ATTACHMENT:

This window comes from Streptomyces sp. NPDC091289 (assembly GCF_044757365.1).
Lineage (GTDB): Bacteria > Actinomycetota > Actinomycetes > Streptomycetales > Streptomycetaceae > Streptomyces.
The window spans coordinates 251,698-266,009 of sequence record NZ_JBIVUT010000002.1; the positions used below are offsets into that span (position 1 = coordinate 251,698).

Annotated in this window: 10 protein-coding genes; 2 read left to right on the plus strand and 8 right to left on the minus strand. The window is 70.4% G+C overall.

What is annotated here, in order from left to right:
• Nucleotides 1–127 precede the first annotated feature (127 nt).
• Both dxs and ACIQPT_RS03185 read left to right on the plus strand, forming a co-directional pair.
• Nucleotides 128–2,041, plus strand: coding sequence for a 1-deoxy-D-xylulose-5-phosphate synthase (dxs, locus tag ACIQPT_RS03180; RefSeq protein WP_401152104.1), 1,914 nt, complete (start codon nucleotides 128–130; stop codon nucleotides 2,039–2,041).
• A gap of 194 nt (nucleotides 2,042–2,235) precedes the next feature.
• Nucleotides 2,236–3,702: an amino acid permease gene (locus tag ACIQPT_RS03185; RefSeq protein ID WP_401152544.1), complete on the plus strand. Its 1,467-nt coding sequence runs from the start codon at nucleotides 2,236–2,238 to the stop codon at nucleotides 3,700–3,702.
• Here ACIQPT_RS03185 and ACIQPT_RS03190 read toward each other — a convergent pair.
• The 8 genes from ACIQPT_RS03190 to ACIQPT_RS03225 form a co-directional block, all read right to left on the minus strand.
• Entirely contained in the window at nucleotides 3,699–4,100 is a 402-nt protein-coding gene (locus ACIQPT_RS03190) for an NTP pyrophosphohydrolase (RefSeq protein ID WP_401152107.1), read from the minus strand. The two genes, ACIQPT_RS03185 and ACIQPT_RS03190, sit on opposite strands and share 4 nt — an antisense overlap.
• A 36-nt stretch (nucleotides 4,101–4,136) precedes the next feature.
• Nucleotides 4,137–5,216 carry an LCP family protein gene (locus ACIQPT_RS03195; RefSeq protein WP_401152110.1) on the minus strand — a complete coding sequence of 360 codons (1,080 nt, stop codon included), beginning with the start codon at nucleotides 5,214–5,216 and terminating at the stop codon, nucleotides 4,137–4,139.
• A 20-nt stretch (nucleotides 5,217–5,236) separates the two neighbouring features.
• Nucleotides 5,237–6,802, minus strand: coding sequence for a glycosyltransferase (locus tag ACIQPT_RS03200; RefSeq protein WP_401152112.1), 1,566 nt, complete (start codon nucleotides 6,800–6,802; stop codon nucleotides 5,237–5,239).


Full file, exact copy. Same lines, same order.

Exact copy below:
This window comes from Streptomyces sp. NPDC091289 (assembly GCF_044757365.1).
Lineage (GTDB): Bacteria > Actinomycetota > Actinomycetes > Streptomycetales > Streptomycetaceae > Streptomyces.
The window spans coordinates 251,698-266,009 of sequence record NZ_JBIVUT010000002.1; the positions used below are offsets into that span (position 1 = coordinate 251,698).

Annotated in this window: 10 protein-coding genes; 2 read left to right on the plus strand and 8 right to left on the minus strand. The window is 70.4% G+C overall.

What is annotated here, in order from left to right:
• Nucleotides 1–127 precede the first annotated feature (127 nt).
• Both dxs and ACIQPT_RS03185 read left to right on the plus strand, forming a co-directional pair.
• Nucleotides 128–2,041, plus strand: coding sequence for a 1-deoxy-D-xylulose-5-phosphate synthase (dxs, locus tag ACIQPT_RS03180; RefSeq protein WP_401152104.1), 1,914 nt, complete (start codon nucleotides 128–130; stop codon nucleotides 2,039–2,041).
• A gap of 194 nt (nucleotides 2,042–2,235) precedes the next feature.
• Nucleotides 2,236–3,702: an amino acid permease gene (locus tag ACIQPT_RS03185; RefSeq protein ID WP_401152544.1), complete on the plus strand. Its 1,467-nt coding sequence runs from the start codon at nucleotides 2,236–2,238 to the stop codon at nucleotides 3,700–3,702.
• Here ACIQPT_RS03185 and ACIQPT_RS03190 read toward each other — a convergent pair.
• The 8 genes from ACIQPT_RS03190 to ACIQPT_RS03225 form a co-directional block, all read right to left on the minus strand.
• Entirely contained in the window at nucleotides 3,699–4,100 is a 402-nt protein-coding gene (locus ACIQPT_RS03190) for an NTP pyrophosphohydrolase (RefSeq protein ID WP_401152107.1), read from the minus strand. The two genes, ACIQPT_RS03185 and ACIQPT_RS03190, sit on opposite strands and share 4 nt — an antisense overlap.
• A 36-nt stretch (nucleotides 4,101–4,136) precedes the next feature.
• Nucleotides 4,137–5,216 carry an LCP family protein gene (locus ACIQPT_RS03195; RefSeq protein WP_401152110.1) on the minus strand — a complete coding sequence of 360 codons (1,080 nt, stop codon included), beginning with the start codon at nucleotides 5,214–5,216 and terminating at the stop codon, nucleotides 4,137–4,139.
• A 20-nt stretch (nucleotides 5,217–5,236) separates the two neighbouring features.
• Nucleotides 5,237–6,802, minus strand: coding sequence for a glycosyltransferase (locus tag ACIQPT_RS03200; RefSeq protein WP_401152112.1), 1,566 nt, complete (start codon nucleotides 6,800–6,802; stop codon nucleotides 5,237–5,239).